Vintage Motorcycles descend upon Omaka!
18 Feb 2019
It's been a summer of record-like numbers attending the Omaka Aviation Heritage Centre every day over the last couple of months but today was an exception as vintage motorcycle owners and enthusiasts from all over New Zealand converged on the AHC for a public display and gymkhana right alongside the museum. In fact an area of airfield taxiway was set aside for those interested to display motorcycles all ages around a course of cones (and a DC-3!), all carefully cordoned off from aircraft movements of course.
Close to 200 motorcycles participated with all of the famous names like Norton, Indian, Harley Davidson, Ariel, Triumph and Henderson represented. It has been a day of great excitement and enthusiasm for this gathering of a century's worth of two-wheeled masterpieces!
During the course of the day there was plenty of flying going on as well but a special bonus for guests was the display by Graeme Frew of his resident Yakovlev Yak-3 Russian WW-II fighter, and also another aerobatic display by Noel Kruse in his awesome Pitts S-2S aerobatic biplane 'Pig'! (That may sound an unkind name for such an attractive little aircraft but it has an unusually large and capable engine so compared with most Pitts biplanes, Noel's example has, "More grunt......hence 'Pig'!") Both display flights gave visitors a taste of what is in store for them here over the Easter weekend this year when the Yealands Classic Fighters Airshow launches!
Omaka Aviation Heritage Centre looks to the next stage in its expansion. Provincial Growth Fund awards grant for Feasibility Study
18 Dec 2018
The New Zealand Aviation Museum Trust (NZAMT) is delighted the Provincial Growth Fund is investing $60,000 in a Feasibility Study exploring the Omaka Aviation Heritage Centre (Omaka AHC), in Marlborough.
A northern gallery is planned, where the stories of aviation between the wars will literally and chronologically link the existing exhibitions, while a further enhancement to the WW2 space will enable a richer coverage of aviation during that crucible of world conflict. To better service the growing number of visitors, a double story reception building will be built, containing a restaurant, flexible function space, theatrette, retail, archive and administrative rooms.
The Omaka AHC has a has a twelve-year history of successful operation and is Marlborough’s single most visited attraction, rated #1 on TripAdvisor.
Jane Orphan, Omaka Aviation Heritage Centre Director said “From day one, we always intended to cover a broad spectrum of aviation history, so in 2013 the Trust commissioned a Masterplan to guide Omaka’s future expansion through progressive stages. We achieved the first of these additions in 2016, with the opening of Dangerous Skies, covering some of the captivating stories from the Second World War. With the help of the Provincial Growth Fund, we have an opportunity to work towards completing the remaining major gaps in that Masterplan. “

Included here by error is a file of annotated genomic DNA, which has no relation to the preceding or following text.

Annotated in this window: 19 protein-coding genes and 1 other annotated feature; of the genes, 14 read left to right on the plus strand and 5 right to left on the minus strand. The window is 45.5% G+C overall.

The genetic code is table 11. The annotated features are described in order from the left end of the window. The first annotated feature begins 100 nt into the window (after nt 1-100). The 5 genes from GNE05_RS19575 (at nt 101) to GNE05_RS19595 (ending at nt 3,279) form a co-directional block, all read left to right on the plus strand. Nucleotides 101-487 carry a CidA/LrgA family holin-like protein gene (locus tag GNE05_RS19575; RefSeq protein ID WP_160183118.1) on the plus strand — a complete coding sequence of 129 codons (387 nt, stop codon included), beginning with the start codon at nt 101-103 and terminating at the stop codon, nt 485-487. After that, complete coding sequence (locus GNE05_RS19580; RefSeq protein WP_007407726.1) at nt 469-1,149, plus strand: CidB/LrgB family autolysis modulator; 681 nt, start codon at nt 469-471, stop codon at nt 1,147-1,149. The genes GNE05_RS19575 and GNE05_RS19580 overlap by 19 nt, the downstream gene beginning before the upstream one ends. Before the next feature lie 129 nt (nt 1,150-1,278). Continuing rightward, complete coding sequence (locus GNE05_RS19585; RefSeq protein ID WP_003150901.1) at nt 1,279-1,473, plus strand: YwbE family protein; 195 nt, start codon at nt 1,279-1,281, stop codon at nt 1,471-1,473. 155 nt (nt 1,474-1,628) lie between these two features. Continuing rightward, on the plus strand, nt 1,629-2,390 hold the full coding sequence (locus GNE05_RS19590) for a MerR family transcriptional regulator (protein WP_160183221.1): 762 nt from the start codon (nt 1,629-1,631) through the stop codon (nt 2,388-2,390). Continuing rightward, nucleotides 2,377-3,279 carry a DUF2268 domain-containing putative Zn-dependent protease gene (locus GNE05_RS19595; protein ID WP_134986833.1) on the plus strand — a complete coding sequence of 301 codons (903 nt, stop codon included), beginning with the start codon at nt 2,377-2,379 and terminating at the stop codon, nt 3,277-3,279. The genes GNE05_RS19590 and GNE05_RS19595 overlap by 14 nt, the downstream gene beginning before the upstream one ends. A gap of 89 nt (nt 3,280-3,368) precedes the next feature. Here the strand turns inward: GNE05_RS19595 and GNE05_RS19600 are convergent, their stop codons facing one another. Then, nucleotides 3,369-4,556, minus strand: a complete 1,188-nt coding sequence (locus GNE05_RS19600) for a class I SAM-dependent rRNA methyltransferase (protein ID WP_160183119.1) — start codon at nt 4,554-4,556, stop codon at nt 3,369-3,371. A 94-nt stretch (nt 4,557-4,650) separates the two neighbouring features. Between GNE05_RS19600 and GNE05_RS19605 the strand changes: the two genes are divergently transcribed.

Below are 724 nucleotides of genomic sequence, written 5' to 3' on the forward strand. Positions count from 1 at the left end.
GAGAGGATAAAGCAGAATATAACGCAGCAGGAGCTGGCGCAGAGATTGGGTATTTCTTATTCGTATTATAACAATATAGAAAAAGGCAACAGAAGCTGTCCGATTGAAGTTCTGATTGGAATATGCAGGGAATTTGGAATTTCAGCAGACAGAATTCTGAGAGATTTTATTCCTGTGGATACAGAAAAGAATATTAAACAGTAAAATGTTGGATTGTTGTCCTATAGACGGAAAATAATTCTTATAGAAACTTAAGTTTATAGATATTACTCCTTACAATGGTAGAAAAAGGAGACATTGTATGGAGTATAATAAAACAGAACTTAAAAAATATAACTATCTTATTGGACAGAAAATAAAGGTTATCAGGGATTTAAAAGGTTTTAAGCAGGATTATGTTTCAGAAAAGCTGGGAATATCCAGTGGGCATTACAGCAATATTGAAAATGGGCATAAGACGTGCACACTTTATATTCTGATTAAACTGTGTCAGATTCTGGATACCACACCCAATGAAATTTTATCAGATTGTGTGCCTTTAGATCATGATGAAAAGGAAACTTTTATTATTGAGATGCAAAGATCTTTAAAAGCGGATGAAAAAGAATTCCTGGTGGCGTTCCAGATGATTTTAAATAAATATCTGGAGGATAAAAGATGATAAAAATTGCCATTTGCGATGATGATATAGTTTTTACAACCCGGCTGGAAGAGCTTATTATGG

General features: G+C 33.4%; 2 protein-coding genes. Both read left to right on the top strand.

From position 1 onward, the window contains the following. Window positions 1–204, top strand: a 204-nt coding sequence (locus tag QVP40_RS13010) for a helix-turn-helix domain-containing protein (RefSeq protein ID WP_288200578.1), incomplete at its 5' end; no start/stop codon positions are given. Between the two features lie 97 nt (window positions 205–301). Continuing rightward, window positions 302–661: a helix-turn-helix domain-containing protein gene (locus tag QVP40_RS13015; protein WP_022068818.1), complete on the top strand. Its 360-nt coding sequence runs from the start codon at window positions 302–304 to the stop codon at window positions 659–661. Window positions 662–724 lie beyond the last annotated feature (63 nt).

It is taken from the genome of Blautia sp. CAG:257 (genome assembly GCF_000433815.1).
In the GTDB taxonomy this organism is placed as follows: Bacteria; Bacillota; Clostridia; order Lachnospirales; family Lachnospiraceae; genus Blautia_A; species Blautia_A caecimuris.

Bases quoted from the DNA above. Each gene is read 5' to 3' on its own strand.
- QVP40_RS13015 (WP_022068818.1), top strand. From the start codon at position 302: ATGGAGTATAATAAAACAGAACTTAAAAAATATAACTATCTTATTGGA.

Omaka AHC has been the catalyst for a surge in aviation activity based around Omaka Airfield. Alongside the museum, NZAMT has created an Airpark to encourage heritage aircraft ownership, restoration and flying activity. It’s biennial Classic Fighters Airshow has both helped to fund the museum and act as a magnet for aviation enthusiasts worldwide.
Jane Orphan said “NZAMT wishes to express its thanks to the Provincial Growth Fund and looks forward to working towards greater growth in the visitor economy and the aviation industry.”
Photo: Omaka AHC concept design image (larger resolution available on request)
Credit: Jerram Tocker Barron Architects
AMELIA EARHART'S PACKARD ON DISPLAY AT OMAKA
27 Nov 2018
We're delighted to be hosting a truly unique motor vehicle presently here in the "Dangerous Skies' hall. Thanks to the generous and enthusiastic support of owners Ross and Robyn Marshall of Queensland's Gold Coast, the museum has been able to display the last motor car owned by Amelia Earhart.
The car, a 1935 Packard Super 8, was built specifically for the pioneering aviatrix by the Packard Motor Corporation and this included custom ergonomics to accommodate her small frame. If you look closely at the 'overriders', those vertically oriented pieces that sit on either side of the bumper bars, you'll see that they carry the letters 'A' and 'E' as an additional touch created by the people at Packard. Sadly the last time Amelia Earhart was in this car was when she drove it to Oakland Airport and put in in the hangar to await her return from her 1937 around the world flight, a flight from which she famously and tragically did not return.
The Packard changed hands several times but ended up spending decades as a restoration project with a retired judge in Tennessee. He never completed the car and Ross acquired it as a project which he commenced work on in the USA before returning to Queensland where the car was completed last year. It was not long completed before it was shipped to New Zealand in time for the 2018 Art Deco Festival in Napier and has been in the country ever since, so New Zealanders are very fortunate to have had numerous opportunities to view a car which has not really been seen anywhere in the world for the last 40 or so years.
This photo was taken when the house lights were on, rather than the usual exhibition lights, and is pictured with Noel Kruse's exquisite Ryan STM - two stunning examples of American mid-'30s art-deco styling!